ReachTEL 50-50 tie in Wentworth, and where Morrison could have problems

A byelection is likely to be held in Wentworth in October after Malcolm Turnbull resigns.  A ReachTEL Wentworth poll for the left-wing Australia Institute, conducted August 27 from a sample of 886, had a 50-50 tie between the Liberals and Labor, an 18% swing to Labor since the 2016 election.

There were two primary vote scenarios.  In the first, the Liberals had 41.9%, Labor 31.5%, the Greens 15.6% and One Nation 2.3%.  The second scenario included two prominent independents, who each had 11-12%, with the Liberals on 34.6%, Labor 20.3% and the Greens 8.9%.

While seat polls are inaccurate, the loss of Turnbull’s personal vote, and the anger of well educated voters at his ousting, could make Wentworth close.

By 67-24, Wentworth voters thought the national energy guarantee should include an emissions reduction target.  By 69-10, they thought Scott Morrison would do less to tackle climate change than Turnbull, rather than more.

 

The Poll Bludger conducted a regression analysis of the two party swings at the 2016 federal election.  Education was the most significant explanatory variable, with a higher proportion of high school graduates associated with better swing results for the Coalition.  Well-educated people liked Turnbull, but are unlikely to warm to Morrison.

At the next election, Labor is likely to have better swing results in seats with high levels of educational attainment.

On August 28, The Australian released aggregate data from Turnbull’s final three Newspolls (all 51-49 to Labor).  In these three polls, Turnbull overall had a net -10 approval rating, but his best ratings were among those aged 18-34 (a net zero approval).  In Victoria, Turnbull had a net -5 approval.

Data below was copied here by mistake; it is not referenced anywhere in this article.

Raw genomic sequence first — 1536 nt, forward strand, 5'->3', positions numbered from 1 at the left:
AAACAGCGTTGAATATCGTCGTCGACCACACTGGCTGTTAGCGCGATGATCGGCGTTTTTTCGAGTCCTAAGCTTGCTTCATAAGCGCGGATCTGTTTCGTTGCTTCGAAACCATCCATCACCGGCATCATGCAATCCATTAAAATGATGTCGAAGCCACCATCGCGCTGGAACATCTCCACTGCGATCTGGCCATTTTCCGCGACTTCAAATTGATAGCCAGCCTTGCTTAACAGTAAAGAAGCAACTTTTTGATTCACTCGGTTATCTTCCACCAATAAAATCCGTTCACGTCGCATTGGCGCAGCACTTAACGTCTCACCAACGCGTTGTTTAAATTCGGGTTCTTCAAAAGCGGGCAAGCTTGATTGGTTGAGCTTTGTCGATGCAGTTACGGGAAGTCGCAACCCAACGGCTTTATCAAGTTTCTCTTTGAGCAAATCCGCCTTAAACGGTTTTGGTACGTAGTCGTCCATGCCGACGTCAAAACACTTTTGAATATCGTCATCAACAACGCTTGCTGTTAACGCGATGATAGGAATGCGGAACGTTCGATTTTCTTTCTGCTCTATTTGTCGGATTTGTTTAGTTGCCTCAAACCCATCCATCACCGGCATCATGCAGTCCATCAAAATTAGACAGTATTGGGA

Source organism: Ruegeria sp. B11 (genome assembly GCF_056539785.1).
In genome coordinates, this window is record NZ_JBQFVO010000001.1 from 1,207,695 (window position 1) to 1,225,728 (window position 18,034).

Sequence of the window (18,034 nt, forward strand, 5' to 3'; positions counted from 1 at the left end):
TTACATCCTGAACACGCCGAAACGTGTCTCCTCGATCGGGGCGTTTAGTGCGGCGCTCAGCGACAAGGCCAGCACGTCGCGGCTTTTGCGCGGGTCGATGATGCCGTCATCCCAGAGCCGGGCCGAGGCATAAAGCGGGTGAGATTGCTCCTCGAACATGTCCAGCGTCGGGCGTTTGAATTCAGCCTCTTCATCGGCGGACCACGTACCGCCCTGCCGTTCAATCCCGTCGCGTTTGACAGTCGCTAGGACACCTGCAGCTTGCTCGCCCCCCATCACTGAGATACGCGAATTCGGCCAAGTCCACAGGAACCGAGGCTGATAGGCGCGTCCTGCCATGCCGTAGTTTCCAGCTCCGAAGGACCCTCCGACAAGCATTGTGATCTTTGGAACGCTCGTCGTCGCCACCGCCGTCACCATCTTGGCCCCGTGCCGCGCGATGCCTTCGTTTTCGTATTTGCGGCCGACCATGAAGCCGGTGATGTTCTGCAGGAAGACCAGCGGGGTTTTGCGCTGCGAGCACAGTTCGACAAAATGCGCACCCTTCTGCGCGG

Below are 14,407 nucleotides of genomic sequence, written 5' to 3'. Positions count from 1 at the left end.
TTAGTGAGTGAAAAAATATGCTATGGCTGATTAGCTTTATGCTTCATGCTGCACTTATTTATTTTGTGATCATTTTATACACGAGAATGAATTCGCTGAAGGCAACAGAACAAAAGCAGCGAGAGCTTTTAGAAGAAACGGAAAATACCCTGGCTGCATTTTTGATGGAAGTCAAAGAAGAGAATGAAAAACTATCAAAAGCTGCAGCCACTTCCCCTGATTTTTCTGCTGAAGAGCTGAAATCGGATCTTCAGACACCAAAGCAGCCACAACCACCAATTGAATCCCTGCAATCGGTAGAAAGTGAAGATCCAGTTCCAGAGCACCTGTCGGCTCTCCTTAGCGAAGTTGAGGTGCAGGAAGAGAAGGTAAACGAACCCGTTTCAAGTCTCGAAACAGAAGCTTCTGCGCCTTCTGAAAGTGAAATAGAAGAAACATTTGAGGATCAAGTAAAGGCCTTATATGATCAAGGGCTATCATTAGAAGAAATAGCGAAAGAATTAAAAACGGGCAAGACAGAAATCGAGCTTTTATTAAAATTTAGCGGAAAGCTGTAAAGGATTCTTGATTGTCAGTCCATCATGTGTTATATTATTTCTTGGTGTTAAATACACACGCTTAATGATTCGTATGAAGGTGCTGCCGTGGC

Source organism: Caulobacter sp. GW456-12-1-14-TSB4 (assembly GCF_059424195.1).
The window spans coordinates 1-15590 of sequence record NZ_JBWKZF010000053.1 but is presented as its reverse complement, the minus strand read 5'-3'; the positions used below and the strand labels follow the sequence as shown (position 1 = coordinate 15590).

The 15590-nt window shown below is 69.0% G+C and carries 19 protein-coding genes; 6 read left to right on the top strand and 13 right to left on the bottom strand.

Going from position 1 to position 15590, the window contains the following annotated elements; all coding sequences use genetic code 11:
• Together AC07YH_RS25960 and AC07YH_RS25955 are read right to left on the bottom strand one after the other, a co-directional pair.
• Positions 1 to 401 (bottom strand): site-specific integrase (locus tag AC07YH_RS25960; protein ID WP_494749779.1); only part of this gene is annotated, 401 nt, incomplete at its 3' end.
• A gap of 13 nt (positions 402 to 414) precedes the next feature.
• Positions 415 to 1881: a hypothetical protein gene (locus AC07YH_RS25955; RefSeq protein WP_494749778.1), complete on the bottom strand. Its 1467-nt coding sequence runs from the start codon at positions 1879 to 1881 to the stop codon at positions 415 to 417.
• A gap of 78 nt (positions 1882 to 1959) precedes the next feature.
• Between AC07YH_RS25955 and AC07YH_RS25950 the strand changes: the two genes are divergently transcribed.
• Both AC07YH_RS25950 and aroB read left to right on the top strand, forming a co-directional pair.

Labor led by 54-46 in Victoria, and Labor and the Greens had a combined 55% of the primary vote among those aged 18-34.  But Turnbull’s relatively high ratings were probably holding up the Coalition vote in Victoria and among young people.  With Morrison replacing Turnbull, the Coalition’s vote in Victoria and with young people is most at risk.

In November 2017, the result of the postal plebiscite on same-sex marriage was announced, with Yes to SSM winning by 61.6-38.4.  This result shows that social conservatism has little electoral appeal.  It is likely that there will be far fewer potential Labor voters who would switch to voting for the Coalition under Morrison than the reverse.

Newspoll and Essential both 51-49 to Labor

This week’s Newspoll, conducted July 26-29 from a sample of 1,700, gave Labor a 51-49 lead, unchanged on last fortnight.  Primary votes were 39% Coalition (up one), 36% Labor (steady), 10% Greens (steady) and 7% One Nation (steady).  Three of the four days of this poll’s fieldwork were taken before the Super Saturday byelection results were known.

This was the Coalition’s 37th successive Newspoll loss under Malcolm Turnbull, four more than the previous record of consecutive Newspoll losses for a government.  However, the primary vote shift in this poll indicate the Coalition is closing in on a 50-50 Newspoll.

42% were satisfied with Turnbull’s performance (up one), and 48% were dissatisfied (down one), for a net approval of -6, equal with a Newspoll four weeks ago for Turnbull’s best net approval this term.  Bill Shorten’s net approval fell one point to -25.  Turnbull maintained an unchanged 48-29 lead as better PM.